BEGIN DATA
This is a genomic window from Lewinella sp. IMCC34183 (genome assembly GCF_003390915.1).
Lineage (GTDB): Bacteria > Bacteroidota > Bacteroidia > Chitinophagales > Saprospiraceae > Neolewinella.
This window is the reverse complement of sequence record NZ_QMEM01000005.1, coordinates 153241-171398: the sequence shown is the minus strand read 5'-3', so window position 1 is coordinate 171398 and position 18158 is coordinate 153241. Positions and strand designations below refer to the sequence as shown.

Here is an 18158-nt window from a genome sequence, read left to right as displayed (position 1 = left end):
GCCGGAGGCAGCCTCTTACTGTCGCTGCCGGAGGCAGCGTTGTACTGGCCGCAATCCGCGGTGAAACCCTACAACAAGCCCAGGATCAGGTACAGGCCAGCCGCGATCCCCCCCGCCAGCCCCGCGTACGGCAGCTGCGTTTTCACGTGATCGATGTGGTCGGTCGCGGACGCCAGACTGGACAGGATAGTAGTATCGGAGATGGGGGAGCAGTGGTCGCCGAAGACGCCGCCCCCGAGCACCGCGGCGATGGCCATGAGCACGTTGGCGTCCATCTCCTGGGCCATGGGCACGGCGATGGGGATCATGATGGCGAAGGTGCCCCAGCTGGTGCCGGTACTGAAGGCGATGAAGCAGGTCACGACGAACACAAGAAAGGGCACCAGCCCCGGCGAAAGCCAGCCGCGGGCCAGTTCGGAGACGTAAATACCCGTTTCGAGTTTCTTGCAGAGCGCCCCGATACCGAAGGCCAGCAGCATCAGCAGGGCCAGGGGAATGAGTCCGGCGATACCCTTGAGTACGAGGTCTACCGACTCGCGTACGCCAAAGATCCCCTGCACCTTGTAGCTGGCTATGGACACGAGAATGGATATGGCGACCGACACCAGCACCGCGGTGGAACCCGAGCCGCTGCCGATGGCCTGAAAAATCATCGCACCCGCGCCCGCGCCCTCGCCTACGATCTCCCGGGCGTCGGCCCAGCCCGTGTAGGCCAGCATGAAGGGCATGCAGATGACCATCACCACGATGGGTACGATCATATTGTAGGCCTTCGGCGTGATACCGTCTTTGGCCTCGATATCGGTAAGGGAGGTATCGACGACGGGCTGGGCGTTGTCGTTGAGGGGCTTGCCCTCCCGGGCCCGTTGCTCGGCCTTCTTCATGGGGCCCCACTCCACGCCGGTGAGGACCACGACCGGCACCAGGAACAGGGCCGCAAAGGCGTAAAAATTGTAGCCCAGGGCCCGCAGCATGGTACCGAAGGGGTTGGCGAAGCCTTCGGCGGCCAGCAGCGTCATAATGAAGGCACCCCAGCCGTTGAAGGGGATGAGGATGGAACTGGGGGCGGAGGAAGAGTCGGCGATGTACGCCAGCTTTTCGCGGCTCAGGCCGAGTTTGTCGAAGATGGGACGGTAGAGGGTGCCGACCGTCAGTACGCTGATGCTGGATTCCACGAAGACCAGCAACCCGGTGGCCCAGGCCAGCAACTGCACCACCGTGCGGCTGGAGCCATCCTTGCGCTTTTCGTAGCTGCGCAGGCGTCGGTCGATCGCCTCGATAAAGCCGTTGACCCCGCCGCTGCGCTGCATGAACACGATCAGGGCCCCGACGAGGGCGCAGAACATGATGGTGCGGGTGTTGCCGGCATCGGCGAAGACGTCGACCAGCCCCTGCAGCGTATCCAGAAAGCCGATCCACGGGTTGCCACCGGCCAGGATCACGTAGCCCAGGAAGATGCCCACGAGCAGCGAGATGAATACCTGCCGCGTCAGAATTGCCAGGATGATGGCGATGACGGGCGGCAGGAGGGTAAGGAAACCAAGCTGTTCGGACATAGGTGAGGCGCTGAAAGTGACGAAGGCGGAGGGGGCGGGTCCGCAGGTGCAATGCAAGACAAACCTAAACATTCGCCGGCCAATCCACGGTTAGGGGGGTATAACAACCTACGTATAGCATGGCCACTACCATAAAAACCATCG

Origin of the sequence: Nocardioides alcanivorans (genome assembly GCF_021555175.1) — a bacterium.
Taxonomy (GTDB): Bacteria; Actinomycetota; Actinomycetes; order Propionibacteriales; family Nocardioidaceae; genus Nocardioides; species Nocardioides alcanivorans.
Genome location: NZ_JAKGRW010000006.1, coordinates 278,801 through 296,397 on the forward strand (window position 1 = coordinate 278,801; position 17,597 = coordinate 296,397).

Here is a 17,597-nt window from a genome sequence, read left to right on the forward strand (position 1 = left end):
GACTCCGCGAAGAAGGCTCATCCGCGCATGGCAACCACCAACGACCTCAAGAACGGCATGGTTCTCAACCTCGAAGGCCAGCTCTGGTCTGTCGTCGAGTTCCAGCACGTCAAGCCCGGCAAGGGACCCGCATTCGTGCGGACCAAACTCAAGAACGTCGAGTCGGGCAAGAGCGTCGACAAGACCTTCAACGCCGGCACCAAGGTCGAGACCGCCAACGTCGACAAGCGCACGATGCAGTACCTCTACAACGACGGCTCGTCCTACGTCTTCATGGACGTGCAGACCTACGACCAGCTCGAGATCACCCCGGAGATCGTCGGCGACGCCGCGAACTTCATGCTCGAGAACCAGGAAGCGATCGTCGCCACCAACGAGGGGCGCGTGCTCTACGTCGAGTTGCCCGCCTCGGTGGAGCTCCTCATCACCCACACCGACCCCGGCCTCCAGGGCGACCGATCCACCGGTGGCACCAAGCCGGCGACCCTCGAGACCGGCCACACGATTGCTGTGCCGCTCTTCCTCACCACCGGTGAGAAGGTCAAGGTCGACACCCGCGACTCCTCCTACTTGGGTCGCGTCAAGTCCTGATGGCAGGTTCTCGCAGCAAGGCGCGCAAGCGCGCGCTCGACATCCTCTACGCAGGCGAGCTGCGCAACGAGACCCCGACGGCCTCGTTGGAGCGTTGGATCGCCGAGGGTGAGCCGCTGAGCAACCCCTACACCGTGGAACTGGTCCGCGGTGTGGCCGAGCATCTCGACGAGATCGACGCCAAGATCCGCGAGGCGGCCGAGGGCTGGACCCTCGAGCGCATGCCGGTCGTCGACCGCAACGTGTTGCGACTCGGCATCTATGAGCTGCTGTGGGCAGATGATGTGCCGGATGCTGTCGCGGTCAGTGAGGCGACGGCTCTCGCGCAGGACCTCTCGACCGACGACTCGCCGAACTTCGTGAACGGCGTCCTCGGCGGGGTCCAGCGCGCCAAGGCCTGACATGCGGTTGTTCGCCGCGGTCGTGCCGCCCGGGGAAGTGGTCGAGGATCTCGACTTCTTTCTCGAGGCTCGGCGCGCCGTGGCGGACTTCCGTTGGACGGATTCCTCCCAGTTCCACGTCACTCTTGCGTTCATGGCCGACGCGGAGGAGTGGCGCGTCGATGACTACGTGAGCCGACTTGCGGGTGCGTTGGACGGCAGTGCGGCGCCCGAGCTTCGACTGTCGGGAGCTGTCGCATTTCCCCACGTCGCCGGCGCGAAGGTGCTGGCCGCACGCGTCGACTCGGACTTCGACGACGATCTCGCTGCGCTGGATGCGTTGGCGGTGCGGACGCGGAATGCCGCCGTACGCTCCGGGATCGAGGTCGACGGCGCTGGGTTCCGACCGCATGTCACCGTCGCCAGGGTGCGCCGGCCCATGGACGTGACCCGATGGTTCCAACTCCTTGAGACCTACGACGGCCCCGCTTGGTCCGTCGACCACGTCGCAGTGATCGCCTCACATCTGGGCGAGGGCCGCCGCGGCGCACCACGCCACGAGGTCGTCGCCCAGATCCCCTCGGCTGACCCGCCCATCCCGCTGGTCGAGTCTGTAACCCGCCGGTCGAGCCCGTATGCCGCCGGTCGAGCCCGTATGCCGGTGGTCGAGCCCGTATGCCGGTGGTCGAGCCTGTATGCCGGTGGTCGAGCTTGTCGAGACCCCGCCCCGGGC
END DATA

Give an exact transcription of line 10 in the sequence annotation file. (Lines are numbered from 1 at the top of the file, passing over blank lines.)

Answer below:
GACTCCGCGAAGAAGGCTCATCCGCGCATGGCAACCACCAACGACCTCAAGAACGGCATGGTTCTCAACCTCGAAGGCCAGCTCTGGTCTGTCGTCGAGTTCCAGCACGTCAAGCCCGGCAAGGGACCCGCATTCGTGCGGACCAAACTCAAGAACGTCGAGTCGGGCAAGAGCGTCGACAAGACCTTCAACGCCGGCACCAAGGTCGAGACCGCCAACGTCGACAAGCGCACGATGCAGTACCTCTACAACGACGGCTCGTCCTACGTCTTCATGGACGTGCAGACCTACGACCAGCTCGAGATCACCCCGGAGATCGTCGGCGACGCCGCGAACTTCATGCTCGAGAACCAGGAAGCGATCGTCGCCACCAACGAGGGGCGCGTGCTCTACGTCGAGTTGCCCGCCTCGGTGGAGCTCCTCATCACCCACACCGACCCCGGCCTCCAGGGCGACCGATCCACCGGTGGCACCAAGCCGGCGACCCTCGAGACCGGCCACACGATTGCTGTGCCGCTCTTCCTCACCACCGGTGAGAAGGTCAAGGTCGACACCCGCGACTCCTCCTACTTGGGTCGCGTCAAGTCCTGATGGCAGGTTCTCGCAGCAAGGCGCGCAAGCGCGCGCTCGACATCCTCTACGCAGGCGAGCTGCGCAACGAGACCCCGACGGCCTCGTTGGAGCGTTGGATCGCCGAGGGTGAGCCGCTGAGCAACCCCTACACCGTGGAACTGGTCCGCGGTGTGGCCGAGCATCTCGACGAGATCGACGCCAAGATCCGCGAGGCGGCCGAGGGCTGGACCCTCGAGCGCATGCCGGTCGTCGACCGCAACGTGTTGCGACTCGGCATCTATGAGCTGCTGTGGGCAGATGATGTGCCGGATGCTGTCGCGGTCAGTGAGGCGACGGCTCTCGCGCAGGACCTCTCGACCGACGACTCGCCGAACTTCGTGAACGGCGTCCTCGGCGGGGTCCAGCGCGCCAAGGCCTGACATGCGGTTGTTCGCCGCGGTCGTGCCGCCCGGGGAAGTGGTCGAGGATCTCGACTTCTTTCTCGAGGCTCGGCGCGCCGTGGCGGACTTCCGTTGGACGGATTCCTCCCAGTTCCACGTCACTCTTGCGTTCATGGCCGACGCGGAGGAGTGGCGCGTCGATGACTACGTGAGCCGACTTGCGGGTGCGTTGGACGGCAGTGCGGCGCCCGAGCTTCGACTGTCGGGAGCTGTCGCATTTCCCCACGTCGCCGGCGCGAAGGTGCTGGCCGCACGCGTCGACTCGGACTTCGACGACGATCTCGCTGCGCTGGATGCGTTGGCGGTGCGGACGCGGAATGCCGCCGTACGCTCCGGGATCGAGGTCGACGGCGCTGGGTTCCGACCGCATGTCACCGTCGCCAGGGTGCGCCGGCCCATGGACGTGACCCGATGGTTCCAACTCCTTGAGACCTACGACGGCCCCGCTTGGTCCGTCGACCACGTCGCAGTGATCGCCTCACATCTGGGCGAGGGCCGCCGCGGCGCACCACGCCACGAGGTCGTCGCCCAGATCCCCTCGGCTGACCCGCCCATCCCGCTGGTCGAGTCTGTAACCCGCCGGTCGAGCCCGTATGCCGCCGGTCGAGCCCGTATGCCGGTGGTCGAGCCCGTATGCCGGTGGTCGAGCCTGTATGCCGGTGGTCGAGCTTGTCGAGACCCCGCCCCGGGC